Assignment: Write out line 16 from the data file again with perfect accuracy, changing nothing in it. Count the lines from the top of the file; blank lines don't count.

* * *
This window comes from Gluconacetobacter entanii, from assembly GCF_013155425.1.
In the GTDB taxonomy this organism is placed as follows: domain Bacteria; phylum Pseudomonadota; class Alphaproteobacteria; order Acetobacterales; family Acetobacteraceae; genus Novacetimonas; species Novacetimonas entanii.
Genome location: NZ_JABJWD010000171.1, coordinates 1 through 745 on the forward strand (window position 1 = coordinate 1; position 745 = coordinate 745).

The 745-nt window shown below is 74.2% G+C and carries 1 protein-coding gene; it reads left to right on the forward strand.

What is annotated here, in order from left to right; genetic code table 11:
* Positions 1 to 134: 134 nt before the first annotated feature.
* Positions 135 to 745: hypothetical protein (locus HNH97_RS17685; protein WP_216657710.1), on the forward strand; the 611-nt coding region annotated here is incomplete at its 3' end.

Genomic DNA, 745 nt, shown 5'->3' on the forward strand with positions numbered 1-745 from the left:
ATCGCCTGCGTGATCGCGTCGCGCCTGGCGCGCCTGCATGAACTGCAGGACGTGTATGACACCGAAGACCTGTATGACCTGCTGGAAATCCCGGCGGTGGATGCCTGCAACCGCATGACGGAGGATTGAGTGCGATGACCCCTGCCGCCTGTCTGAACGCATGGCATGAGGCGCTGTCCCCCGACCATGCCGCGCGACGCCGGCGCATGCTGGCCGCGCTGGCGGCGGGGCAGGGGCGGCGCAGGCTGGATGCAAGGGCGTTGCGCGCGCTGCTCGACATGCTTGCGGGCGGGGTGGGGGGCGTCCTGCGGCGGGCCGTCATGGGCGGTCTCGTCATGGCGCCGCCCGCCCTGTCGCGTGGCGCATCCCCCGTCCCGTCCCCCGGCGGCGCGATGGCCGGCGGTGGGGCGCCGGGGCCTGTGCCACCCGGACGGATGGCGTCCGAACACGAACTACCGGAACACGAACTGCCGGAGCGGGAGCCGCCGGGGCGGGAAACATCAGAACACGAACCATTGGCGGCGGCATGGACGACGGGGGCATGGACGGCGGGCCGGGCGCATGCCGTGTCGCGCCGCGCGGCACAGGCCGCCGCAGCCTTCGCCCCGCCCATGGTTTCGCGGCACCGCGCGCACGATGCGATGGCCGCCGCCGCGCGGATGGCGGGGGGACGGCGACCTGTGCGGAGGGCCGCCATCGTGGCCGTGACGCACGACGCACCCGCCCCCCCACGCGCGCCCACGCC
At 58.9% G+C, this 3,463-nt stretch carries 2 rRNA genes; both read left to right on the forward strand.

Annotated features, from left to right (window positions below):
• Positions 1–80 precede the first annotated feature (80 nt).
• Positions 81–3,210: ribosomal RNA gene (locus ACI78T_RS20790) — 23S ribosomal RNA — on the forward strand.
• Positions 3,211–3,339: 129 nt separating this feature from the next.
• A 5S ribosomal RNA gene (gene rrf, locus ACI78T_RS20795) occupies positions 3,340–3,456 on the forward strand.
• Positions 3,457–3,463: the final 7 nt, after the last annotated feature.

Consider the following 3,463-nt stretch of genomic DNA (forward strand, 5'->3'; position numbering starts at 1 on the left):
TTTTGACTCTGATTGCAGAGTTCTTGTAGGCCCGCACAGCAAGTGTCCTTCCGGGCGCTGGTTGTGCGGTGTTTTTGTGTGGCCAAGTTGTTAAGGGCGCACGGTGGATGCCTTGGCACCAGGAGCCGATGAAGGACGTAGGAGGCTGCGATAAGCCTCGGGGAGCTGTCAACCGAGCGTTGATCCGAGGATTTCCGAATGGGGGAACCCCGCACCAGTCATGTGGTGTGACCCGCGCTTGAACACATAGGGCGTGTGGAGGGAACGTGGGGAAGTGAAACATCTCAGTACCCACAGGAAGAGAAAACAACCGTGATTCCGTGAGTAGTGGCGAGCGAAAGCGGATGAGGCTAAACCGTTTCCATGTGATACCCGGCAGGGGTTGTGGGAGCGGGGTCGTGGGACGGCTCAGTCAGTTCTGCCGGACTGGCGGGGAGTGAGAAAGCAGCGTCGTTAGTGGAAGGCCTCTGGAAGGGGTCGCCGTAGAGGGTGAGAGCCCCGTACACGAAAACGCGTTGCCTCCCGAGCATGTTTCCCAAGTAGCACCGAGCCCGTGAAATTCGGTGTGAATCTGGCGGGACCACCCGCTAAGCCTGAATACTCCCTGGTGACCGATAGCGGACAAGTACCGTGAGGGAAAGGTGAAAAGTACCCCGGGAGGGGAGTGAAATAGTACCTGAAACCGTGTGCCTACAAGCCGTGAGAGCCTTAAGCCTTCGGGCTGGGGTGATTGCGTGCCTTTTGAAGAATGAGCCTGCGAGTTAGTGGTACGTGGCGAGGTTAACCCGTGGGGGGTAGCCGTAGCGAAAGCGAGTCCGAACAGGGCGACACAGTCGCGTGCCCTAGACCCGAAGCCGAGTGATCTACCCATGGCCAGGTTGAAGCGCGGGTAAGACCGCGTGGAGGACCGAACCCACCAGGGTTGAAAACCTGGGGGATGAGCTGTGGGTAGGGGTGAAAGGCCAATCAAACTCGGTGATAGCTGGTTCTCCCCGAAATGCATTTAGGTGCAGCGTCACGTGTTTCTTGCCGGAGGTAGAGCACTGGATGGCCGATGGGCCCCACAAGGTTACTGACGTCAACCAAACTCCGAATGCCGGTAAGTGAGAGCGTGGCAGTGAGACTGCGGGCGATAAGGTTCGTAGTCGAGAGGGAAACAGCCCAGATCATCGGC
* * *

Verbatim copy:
• Positions 3,457–3,463: the final 7 nt, after the last annotated feature.